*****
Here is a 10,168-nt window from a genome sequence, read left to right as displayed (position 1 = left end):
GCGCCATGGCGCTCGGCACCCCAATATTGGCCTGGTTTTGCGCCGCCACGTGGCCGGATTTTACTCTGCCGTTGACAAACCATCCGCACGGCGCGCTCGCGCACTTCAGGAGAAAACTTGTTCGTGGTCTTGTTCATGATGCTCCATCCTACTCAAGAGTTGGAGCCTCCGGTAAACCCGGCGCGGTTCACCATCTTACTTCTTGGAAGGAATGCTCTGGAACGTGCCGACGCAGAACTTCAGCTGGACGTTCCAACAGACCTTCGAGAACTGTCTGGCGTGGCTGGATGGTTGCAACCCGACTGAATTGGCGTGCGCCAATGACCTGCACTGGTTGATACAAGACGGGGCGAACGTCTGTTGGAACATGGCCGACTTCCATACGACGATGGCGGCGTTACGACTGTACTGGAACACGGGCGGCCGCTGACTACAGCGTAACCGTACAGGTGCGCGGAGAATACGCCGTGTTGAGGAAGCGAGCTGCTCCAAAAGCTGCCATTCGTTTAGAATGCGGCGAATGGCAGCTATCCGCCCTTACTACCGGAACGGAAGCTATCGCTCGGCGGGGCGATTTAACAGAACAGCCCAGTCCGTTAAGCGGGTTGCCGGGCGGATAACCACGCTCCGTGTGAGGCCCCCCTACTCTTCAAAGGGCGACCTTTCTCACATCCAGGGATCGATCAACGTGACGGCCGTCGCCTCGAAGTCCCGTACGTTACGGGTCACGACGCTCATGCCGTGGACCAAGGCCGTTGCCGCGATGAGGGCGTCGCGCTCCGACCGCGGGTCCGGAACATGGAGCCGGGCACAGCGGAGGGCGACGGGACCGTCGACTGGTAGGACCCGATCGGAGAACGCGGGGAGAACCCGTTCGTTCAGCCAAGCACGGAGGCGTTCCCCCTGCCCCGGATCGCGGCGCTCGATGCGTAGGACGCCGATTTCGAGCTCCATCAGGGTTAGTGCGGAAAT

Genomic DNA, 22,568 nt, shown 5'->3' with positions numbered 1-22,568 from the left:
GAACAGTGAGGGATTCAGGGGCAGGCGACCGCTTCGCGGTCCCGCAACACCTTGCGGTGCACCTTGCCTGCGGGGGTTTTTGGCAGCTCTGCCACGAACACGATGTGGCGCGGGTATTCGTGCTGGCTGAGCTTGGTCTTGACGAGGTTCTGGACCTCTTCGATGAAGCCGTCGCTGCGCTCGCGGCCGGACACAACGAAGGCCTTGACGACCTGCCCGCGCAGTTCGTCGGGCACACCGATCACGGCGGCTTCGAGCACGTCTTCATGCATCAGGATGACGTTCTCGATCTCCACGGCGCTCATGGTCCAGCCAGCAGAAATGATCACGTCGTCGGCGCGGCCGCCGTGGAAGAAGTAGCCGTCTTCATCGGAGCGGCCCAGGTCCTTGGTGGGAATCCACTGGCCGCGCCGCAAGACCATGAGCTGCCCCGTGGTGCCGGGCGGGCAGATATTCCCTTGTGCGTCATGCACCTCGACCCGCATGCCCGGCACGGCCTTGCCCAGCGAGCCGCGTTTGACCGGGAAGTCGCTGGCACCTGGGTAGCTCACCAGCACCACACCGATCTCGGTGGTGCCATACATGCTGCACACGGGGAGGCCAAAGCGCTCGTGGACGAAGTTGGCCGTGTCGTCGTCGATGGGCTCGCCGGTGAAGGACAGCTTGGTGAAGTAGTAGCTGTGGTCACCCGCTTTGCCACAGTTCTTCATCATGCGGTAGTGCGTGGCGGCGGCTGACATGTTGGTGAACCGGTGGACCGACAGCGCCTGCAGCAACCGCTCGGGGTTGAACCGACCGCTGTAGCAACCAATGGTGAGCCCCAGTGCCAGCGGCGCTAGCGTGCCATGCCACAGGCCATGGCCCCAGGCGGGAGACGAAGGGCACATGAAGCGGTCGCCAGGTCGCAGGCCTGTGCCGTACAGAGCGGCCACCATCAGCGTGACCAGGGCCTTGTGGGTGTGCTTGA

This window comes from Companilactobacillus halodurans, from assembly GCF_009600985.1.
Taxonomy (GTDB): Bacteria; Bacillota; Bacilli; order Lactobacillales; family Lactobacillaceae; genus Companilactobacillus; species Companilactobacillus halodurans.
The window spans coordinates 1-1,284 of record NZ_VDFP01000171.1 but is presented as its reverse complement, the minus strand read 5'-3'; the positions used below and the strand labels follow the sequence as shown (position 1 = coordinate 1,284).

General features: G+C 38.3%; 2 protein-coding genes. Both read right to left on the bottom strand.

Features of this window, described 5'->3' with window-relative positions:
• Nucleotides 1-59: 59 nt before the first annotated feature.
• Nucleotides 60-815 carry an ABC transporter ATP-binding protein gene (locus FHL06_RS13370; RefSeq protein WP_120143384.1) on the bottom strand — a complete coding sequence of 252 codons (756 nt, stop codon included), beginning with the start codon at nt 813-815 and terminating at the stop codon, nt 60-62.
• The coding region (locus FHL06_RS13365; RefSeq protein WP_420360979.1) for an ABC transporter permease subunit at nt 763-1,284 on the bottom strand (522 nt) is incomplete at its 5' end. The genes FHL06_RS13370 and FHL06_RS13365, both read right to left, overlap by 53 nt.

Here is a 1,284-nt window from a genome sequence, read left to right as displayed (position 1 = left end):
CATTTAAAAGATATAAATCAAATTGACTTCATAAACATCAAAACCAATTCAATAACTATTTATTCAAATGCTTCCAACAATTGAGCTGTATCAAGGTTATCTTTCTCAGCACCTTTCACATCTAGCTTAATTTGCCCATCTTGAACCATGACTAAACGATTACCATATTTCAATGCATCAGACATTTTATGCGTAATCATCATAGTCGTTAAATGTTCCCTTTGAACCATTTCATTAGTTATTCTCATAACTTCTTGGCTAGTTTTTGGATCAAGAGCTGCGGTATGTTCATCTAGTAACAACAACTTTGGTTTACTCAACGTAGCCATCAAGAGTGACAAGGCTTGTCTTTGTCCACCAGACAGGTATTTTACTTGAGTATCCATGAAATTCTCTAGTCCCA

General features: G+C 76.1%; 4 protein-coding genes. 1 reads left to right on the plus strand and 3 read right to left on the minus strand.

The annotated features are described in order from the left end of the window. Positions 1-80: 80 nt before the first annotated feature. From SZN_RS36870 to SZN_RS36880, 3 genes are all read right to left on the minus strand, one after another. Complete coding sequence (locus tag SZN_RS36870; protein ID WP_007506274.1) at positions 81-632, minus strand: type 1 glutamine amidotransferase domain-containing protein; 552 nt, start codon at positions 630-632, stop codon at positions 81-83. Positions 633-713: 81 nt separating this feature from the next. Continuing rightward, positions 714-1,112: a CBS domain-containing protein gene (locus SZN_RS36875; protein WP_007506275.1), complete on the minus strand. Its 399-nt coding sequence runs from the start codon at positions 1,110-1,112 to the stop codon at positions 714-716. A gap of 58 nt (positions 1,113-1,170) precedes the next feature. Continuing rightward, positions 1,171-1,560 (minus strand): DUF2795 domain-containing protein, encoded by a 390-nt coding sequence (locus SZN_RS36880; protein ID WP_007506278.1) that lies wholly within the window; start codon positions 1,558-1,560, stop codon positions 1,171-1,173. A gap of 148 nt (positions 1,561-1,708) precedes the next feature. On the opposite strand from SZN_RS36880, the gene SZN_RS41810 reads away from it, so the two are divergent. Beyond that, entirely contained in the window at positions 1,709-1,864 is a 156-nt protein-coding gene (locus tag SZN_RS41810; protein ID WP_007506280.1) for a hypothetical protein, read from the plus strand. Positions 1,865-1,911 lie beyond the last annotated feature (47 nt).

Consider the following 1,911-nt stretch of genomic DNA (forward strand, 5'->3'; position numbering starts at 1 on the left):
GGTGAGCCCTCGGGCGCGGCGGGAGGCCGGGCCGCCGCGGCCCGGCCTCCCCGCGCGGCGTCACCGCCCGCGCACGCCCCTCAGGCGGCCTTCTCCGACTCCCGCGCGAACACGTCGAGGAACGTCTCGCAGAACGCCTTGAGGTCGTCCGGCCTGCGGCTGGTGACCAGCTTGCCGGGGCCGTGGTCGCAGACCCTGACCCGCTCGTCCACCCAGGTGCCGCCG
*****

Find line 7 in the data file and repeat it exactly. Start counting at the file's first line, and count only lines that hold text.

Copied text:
The window spans coordinates 1-1,284 of record NZ_VDFP01000171.1 but is presented as its reverse complement, the minus strand read 5'-3'; the positions used below and the strand labels follow the sequence as shown (position 1 = coordinate 1,284).